Hi, and welcome to our board.
Aren't second – and third – opinons wonderful! But I do hope while all this is going on that you are taking a med in order to protect your body from too much thyroid hormone. Many of us start out with either PTU or methimazole even if we are debating whether or not to do another treatment option. These medications act as a chemical block to the production of thyroid hormone and can often work to bring out hormone levels back to normal. Yes, they do have side effect issues, and can sometimes cause liver problems, but they are safer typically than remaining hyperthyroid.
Just some basics: with Graves the hyperthyroidism is caused by antibodies which stimulate thyroid cells to ignore the normal restraining commands of the pituitary gland, and to over produce thyroid hormone. The pituitary puts out a hormone called TSH (thyroid stimulating hormone). When there is too much thyroid hormone, our TSH levels go down so low as to be unmeasurable. Later, once we have our thyroid levels under control (by whatever means) the TSH levels will rise again, and the doctors use this as a way of determining whether or not they have managed to get our hormone levels back to a proper zone.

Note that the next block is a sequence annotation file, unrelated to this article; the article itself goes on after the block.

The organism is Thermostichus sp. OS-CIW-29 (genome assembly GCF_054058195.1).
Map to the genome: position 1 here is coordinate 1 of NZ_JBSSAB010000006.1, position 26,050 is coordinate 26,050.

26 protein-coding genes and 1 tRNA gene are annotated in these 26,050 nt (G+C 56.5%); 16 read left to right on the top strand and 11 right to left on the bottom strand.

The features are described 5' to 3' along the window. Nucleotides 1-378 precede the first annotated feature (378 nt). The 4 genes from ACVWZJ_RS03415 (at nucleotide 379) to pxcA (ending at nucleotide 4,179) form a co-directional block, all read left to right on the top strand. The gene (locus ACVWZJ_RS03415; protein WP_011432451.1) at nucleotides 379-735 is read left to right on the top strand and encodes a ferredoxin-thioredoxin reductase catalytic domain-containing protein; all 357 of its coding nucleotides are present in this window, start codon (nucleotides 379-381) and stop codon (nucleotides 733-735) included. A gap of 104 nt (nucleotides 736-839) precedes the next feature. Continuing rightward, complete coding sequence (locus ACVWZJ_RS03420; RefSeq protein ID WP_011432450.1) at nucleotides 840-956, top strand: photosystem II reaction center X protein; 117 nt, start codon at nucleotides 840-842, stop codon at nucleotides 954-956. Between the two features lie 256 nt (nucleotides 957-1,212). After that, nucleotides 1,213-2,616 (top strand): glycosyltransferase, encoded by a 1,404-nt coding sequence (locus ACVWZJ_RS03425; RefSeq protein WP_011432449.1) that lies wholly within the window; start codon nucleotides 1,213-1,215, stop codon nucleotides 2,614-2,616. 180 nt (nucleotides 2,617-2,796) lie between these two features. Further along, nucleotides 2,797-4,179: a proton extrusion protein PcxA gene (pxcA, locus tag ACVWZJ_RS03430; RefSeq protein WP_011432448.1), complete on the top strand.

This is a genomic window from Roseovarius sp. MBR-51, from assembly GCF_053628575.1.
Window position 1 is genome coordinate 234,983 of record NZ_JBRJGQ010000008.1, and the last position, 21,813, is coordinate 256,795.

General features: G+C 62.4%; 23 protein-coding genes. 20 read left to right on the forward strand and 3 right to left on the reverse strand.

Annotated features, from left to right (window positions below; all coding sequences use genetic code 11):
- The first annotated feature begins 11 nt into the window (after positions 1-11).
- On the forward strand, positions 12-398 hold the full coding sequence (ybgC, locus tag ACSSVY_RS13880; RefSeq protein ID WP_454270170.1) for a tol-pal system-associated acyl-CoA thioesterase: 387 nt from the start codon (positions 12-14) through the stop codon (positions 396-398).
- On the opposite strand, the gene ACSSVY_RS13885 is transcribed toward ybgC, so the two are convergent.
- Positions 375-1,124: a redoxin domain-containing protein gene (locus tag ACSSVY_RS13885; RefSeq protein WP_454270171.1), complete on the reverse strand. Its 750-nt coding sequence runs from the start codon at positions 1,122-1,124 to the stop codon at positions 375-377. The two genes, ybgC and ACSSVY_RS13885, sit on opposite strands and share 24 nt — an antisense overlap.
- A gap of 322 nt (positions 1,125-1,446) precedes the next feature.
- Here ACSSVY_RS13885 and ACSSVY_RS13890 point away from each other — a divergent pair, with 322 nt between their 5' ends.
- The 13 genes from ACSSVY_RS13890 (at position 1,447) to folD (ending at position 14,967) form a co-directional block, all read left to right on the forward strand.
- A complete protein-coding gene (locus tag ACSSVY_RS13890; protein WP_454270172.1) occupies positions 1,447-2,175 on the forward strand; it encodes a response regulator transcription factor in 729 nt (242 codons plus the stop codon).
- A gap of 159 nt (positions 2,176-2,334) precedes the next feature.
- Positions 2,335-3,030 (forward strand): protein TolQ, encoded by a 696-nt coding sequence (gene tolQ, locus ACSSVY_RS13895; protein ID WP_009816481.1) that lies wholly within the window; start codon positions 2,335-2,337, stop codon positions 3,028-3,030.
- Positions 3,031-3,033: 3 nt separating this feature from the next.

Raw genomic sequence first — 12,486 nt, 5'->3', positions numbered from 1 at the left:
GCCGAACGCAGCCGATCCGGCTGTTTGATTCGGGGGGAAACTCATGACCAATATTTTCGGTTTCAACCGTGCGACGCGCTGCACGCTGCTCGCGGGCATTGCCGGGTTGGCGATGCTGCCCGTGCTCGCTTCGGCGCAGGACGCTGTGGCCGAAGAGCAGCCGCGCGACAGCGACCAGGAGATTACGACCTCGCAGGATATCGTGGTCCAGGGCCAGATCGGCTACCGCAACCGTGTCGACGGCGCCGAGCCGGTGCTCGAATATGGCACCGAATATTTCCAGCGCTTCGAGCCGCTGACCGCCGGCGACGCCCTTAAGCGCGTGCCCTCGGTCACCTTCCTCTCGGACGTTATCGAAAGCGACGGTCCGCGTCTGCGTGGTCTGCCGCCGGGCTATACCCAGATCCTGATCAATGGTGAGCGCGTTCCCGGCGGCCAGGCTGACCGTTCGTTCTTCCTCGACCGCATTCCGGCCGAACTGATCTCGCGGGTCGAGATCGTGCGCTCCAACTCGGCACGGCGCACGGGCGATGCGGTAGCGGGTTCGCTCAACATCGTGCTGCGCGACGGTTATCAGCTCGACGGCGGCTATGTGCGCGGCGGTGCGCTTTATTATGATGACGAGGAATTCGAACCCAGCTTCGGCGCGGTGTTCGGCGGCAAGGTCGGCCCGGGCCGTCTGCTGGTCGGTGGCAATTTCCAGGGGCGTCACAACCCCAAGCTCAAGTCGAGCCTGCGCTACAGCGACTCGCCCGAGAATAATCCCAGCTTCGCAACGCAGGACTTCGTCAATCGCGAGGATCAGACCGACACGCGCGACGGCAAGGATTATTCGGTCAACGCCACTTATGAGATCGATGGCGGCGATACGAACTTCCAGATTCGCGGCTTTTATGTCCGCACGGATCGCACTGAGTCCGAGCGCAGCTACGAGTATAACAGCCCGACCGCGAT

ALL of our treatment options deal with hyperthyroidism, not with antibody levels.
Medical science does not know how to target specific antibodies.
Remission, for us, is defined as being able to go off all meds for a year or longer, while maintaining normal levels of hormone.
I think, perhaps, you may have misunderstood Dr. 2. I haven't heard of kidney failure due to the PTU. PTU is known, however, to cause, in some patients, liver problems. It is also known, as well, that treating our thyroid problem does not necessarily eliminate the problems that might later develop with our eyes. Some studies have suggested that surgery does not lead to an immediate increase in eye symptoms, so if our eyes are already showing signs of TED, surgery is considered a better option than RAI for removing our thyroids. But people do have their thyroids surgically removed, and develop TED later anyway. And by that I do not mean that RAI causes eye problems, either. But the studies used to suggest surgery when TED already exists have shown that in a minority of patients eye symptoms can temporarily get worse after RAI. The thought is that it stimulates an immune system response, and ANYTHING that stimulates the immune system can increase our disease symptoms temporarily.
It is not at all uncommon for us to misconstrue things our doctors say, btw. Especially while we are so ill due to being hyperthyroid, it can be helpful to take a family member or friend to the consultation….someone who is not ill and someone who can listen, take notes for us. It helps to eliminate confusion that is altogether too common when we are ill.
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